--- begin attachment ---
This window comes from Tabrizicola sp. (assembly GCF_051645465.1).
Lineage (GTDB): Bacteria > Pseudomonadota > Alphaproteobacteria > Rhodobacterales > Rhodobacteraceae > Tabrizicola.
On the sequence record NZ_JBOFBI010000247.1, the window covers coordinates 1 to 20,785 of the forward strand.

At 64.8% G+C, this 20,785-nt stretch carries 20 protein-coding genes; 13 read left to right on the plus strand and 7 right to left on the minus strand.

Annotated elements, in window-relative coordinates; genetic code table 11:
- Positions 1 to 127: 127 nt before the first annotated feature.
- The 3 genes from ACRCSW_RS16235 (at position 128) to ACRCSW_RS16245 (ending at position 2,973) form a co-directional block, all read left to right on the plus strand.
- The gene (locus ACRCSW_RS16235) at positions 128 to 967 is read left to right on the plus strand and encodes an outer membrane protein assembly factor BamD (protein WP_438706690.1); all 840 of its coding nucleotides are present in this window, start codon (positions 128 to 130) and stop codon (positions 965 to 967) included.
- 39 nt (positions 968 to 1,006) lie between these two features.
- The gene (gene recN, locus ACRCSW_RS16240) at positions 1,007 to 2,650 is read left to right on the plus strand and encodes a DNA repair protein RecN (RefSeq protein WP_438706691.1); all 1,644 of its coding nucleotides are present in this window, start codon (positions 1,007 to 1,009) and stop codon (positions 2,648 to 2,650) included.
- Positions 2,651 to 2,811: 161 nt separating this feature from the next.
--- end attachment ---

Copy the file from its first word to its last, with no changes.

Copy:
This window comes from Tabrizicola sp. (assembly GCF_051645465.1).
Lineage (GTDB): Bacteria > Pseudomonadota > Alphaproteobacteria > Rhodobacterales > Rhodobacteraceae > Tabrizicola.
On the sequence record NZ_JBOFBI010000247.1, the window covers coordinates 1 to 20,785 of the forward strand.

At 64.8% G+C, this 20,785-nt stretch carries 20 protein-coding genes; 13 read left to right on the plus strand and 7 right to left on the minus strand.

Annotated elements, in window-relative coordinates; genetic code table 11:
- Positions 1 to 127: 127 nt before the first annotated feature.
- The 3 genes from ACRCSW_RS16235 (at position 128) to ACRCSW_RS16245 (ending at position 2,973) form a co-directional block, all read left to right on the plus strand.
- The gene (locus ACRCSW_RS16235) at positions 128 to 967 is read left to right on the plus strand and encodes an outer membrane protein assembly factor BamD (protein WP_438706690.1); all 840 of its coding nucleotides are present in this window, start codon (positions 128 to 130) and stop codon (positions 965 to 967) included.
- 39 nt (positions 968 to 1,006) lie between these two features.
- The gene (gene recN, locus ACRCSW_RS16240) at positions 1,007 to 2,650 is read left to right on the plus strand and encodes a DNA repair protein RecN (RefSeq protein WP_438706691.1); all 1,644 of its coding nucleotides are present in this window, start codon (positions 1,007 to 1,009) and stop codon (positions 2,648 to 2,650) included.
- Positions 2,651 to 2,811: 161 nt separating this feature from the next.